Negotiating Rent Commercial Property

Negotiating Rent Commercial Property

Even if it feels personal it rarely is – Negotiating rent during the Covid-19 pandemic.

This month our advice is on negotiating rent. We are further into the pandemic and feeling rather frustrated by the lack of progress and ability to return to our “normal” way of life. We hope our advice on negotiating rent during the Covid-19 pandemic will provide some clarity and assist with your present and future decision making.

With large parts of the economy unable to trade due to the Covid 19 pandemic, it is likely that further concessions in terms of rent are going to have to be negotiated with Landlords. The government have issued a code of practice for the commercial property sector however, it is optional, and we are aware of a number of issues where tenants and landlords are locking horns over rent arrears.

Firstly, there is no legal compulsion on landlords to reduce rents, but there is an ethical and business argument for doing so. In the very least landlords are seen to be deferring rent. Meaning that rent arrears will continue to accrue but tenants will be given a longer period of time to pay. In most cases this is by way of negotiation/agreement and will be recorded as a payment plan.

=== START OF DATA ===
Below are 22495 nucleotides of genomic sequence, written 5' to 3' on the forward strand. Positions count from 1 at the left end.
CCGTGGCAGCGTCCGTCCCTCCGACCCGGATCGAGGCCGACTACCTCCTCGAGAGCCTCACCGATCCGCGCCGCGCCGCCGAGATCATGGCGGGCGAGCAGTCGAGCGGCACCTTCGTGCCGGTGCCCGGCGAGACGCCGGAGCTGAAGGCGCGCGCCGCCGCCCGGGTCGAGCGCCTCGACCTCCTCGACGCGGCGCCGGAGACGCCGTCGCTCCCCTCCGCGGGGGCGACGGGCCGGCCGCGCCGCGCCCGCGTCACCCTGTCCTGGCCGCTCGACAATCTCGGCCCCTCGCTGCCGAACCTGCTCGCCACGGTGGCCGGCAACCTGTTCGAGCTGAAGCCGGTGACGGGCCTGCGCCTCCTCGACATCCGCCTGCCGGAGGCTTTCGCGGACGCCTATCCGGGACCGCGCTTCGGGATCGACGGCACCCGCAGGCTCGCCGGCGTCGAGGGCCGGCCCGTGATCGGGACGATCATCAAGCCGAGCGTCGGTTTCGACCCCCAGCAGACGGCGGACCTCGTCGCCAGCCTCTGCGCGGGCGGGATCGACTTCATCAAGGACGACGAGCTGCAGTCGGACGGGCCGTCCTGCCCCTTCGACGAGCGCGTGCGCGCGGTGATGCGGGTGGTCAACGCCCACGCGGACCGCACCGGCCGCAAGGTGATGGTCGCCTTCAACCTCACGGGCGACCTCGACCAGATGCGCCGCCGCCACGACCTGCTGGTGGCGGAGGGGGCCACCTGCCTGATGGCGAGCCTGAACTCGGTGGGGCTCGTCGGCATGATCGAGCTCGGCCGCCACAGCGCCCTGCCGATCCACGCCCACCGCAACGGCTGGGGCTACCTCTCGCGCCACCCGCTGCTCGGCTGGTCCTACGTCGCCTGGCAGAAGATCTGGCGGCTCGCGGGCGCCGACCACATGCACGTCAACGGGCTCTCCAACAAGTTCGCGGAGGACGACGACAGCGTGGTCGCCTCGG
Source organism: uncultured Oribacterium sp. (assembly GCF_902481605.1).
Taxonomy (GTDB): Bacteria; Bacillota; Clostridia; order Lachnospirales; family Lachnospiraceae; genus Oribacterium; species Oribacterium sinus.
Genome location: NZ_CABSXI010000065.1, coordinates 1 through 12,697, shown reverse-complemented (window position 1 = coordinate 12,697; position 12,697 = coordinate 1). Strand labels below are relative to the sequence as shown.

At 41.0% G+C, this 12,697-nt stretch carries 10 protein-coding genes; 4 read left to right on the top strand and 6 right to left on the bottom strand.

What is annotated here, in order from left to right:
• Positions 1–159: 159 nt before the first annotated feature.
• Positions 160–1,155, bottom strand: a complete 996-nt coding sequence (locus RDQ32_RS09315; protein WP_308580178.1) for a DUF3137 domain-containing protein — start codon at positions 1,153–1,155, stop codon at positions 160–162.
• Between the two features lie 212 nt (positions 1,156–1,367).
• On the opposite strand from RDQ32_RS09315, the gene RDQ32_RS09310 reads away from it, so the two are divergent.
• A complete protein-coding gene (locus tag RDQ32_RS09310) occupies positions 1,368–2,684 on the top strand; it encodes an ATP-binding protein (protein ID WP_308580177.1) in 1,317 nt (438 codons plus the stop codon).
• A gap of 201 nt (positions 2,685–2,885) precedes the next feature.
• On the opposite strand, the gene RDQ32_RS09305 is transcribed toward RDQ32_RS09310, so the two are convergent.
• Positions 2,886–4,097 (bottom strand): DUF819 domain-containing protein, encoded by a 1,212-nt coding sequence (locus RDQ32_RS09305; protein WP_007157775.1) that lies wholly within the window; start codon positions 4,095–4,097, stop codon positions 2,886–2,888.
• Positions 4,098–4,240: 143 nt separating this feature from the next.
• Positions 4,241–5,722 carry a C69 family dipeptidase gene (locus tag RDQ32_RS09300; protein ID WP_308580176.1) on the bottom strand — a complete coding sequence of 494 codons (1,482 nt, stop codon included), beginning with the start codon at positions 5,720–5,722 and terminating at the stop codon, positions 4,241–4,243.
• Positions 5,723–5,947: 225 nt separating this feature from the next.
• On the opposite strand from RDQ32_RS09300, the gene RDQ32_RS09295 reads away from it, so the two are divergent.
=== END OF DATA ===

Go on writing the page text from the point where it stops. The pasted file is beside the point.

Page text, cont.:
Some landlords are reducing rent and even in some cases writing rent off as a goodwill gesture to assist tenants. This needs to be recorded preferably by way of a Deed of Variation to ensure that full back rent isn’t pursued in the future.

In any of the potential cases the tenant is going to have to negotiate terms that best suit their individual situation. We would advise following a few simple principles that will ensure that the best terms are negotiated. As well as retaining a good working relationship with the landlord.

Advice for you

1. Put everything in writing, through email or hard copy letter.

2. When contacting a landlord:

  • Have everything you need to hand i.e. the lease, accounts, projections etc.
  • Be professional and calm
  • Even if it feels personal it rarely is
  • Offer the landlord an alternative or a way out i.e. deferred rent, reduced rent, monthly rather than quarterly etc.
  • Conclude and once again put it in writing

3. Back it up with evidence such as a drop in turnover, lockdown dates etc.

4. Keep everything as clear, simple, and precise as possible.

There is currently a moratorium on notices seeking possession from Landlords until 31 March 2021, so your Landlord can not take the property back. It is likely that this period will be extended. If you need any advice please let us know by emailing us

Other useful guidance can be found here.

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Posted on by JS Reakes

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